Support the local sports team– The major cities in Korea have one or more professional basketball, baseball and soccer teams. The quality of play in these leagues gets better every year, and the stands always offer a fascinating study in culture. Tickets are cheap and the stands can get quite full. Unlike professional teams in the west, sports teams in Korea are not named after their home cities. Instead major Korean businesses sponsor the teams and have naming rights. Samsung, Lotte, Kia and other companies take the place of the city names in all sports teams.

Founded in 1982, the Korean Baseball Organization is one of the oldest leagues in Korea. It currently fields 8 teams in 5 different cities. Seoul has 3 (plus a fourth in nearby Incheon) and Gwangju, Daejeon, Daegu and Busan each have one. Currently, the SK Wyverns in Incheon reign over the league after winning the last two Korean Baseball Championships. This is probably the most popular of all the professional sports teams as the games are regularly televised and the stadiums are always lively. Baseball games are exceptionally nice in the spring and summer. The season starts in April and runs into late September. The games usually start around 6:30 and finish around 9PM. Buy chicken, mandu, beer and soju outside the stadium and then pay 6,000 won for a ticket. Find a seat and enjoy being a part of a rowdy, thunderstick wielding crowd.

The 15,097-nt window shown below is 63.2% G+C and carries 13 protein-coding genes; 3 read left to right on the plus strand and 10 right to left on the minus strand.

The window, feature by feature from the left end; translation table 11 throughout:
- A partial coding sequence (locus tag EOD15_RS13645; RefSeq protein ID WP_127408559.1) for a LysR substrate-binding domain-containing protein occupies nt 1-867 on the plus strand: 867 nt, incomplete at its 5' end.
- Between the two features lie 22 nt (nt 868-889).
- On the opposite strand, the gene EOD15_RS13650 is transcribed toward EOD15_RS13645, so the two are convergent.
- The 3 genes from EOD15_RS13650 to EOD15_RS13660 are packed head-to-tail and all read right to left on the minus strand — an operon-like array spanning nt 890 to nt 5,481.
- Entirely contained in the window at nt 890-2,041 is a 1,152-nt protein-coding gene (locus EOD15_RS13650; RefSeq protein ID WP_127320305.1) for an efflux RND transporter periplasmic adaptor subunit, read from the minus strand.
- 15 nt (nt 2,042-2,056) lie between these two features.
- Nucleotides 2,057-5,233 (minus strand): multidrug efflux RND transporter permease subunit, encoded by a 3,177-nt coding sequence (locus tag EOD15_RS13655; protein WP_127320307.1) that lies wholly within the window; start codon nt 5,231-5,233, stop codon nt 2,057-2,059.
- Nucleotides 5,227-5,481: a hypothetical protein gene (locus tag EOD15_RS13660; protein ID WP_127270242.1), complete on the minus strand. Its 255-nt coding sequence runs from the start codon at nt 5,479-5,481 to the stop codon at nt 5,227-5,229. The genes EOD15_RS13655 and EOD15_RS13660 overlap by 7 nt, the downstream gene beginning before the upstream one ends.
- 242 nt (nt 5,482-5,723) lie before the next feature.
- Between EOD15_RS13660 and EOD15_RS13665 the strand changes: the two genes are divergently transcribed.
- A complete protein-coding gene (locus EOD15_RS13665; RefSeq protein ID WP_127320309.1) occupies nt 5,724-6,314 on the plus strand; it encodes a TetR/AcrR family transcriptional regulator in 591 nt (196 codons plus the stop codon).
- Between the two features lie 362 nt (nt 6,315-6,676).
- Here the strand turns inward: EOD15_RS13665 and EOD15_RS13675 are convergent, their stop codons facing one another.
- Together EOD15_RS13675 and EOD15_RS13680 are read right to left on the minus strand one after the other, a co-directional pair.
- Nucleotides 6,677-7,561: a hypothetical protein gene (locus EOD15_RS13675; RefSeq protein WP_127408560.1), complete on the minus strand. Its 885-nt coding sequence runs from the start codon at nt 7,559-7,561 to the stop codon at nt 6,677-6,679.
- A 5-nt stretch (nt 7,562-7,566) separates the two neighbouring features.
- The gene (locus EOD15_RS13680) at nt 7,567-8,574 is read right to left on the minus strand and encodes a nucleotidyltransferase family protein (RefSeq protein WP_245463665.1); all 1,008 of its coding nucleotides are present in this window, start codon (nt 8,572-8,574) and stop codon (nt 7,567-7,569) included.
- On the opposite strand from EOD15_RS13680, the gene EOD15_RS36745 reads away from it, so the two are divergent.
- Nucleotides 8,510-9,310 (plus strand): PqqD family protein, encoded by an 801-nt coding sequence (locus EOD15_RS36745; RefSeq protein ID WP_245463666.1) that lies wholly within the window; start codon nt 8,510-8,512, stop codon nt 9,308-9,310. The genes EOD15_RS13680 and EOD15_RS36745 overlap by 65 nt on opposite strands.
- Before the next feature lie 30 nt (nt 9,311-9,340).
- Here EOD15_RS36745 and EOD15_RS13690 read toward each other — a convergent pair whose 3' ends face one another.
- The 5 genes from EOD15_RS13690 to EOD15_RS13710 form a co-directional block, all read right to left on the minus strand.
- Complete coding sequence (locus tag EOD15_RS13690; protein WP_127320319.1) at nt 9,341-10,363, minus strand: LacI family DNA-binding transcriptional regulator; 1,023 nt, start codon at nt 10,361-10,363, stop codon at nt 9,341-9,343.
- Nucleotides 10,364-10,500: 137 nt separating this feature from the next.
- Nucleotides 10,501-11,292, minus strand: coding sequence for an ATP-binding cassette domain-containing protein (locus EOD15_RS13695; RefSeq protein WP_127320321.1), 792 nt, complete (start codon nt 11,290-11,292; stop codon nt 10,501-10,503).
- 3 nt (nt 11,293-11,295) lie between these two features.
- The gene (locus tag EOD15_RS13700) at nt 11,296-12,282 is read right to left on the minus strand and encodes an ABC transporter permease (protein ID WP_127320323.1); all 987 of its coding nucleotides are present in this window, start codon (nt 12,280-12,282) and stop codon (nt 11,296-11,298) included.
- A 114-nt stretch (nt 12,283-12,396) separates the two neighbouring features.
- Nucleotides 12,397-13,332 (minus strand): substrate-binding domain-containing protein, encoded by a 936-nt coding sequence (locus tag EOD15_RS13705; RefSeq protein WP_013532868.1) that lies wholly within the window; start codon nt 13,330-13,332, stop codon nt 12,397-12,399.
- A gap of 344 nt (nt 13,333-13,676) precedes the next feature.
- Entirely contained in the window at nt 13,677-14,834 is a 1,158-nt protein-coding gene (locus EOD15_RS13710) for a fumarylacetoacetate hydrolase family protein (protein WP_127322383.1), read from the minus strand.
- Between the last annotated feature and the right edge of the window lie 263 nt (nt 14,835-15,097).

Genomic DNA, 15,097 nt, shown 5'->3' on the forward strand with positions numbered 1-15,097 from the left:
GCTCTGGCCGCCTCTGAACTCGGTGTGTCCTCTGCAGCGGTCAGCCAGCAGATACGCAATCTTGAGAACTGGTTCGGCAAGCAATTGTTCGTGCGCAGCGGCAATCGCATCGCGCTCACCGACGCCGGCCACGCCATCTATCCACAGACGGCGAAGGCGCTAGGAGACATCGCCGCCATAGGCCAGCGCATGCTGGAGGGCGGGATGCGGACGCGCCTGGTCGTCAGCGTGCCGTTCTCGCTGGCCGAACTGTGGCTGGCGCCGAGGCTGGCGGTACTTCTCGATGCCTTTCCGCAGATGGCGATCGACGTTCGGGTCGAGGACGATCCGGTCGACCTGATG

The Korean Basketball League is over 10 years old with 10 teams scattered all around Korea. Each team has two foreigners, the maximum the league will allow. But don’t expect to see the two foreigners from the same team playing at the same time, that is against the KBL rules. Like the baseball league these games are played in the spring and summer and can get very rowdy.

The K-League is Korea’s answer to Europe’s Champion’s League. It certainly isn’t as popular or as competitive, but for Americans, the passionate Korean soccer fans will be mind-blowing. Ever since the World Cup was in Korea in 2002, soccer has exploded on the peninsula. Soccer games are exciting, cheap and during the beautiful Korean spring days. Also, most teams play in the beautiful World Cup stadiums that are scattered around the country. Not a bad option for some outdoor entertainment.

Go to a Noraebang– You can have a room all to yourself or invite your closest friends while you belt out some of your favorite Korean or English tunes. Noraebangs are comfortable, fun and can be a good, cheap, clean night out. Some noraebangs double as soju rooms offering you to lower your inhibitions a little. Rarely is a noraebang night (or afternoon) a bust.

Play PC games– If you are a gamer there is no better place to be one than South Korea. Gamers aren’t dorky here, and you are never too old to play. In fact, there are big gaming tournaments that are televised. The gamers are as famous and well-respected as professional athletes. There are even PC rooms all over Korea where many Koreans get together and play PC games till their eyes pop out. They are extremely comfortable and very cheap. Have fun gaming! But be careful! They have camps to help young addicted gamers.

Movies– Most of the big blockbusters in English make their way to Korea. Korea also has a very strong movie industry that puts out lots of entertaining movies. They are an excellent way to learn more about Korean culture and to brush up on your Korean.

Shopping– Let’s face it. Korea is a shoppers paradise. Spending lots of money on clothes has become a popular pastime in Korea. Name brands abound in this country. You could go broke every weekend in the endless streets of shops around this country.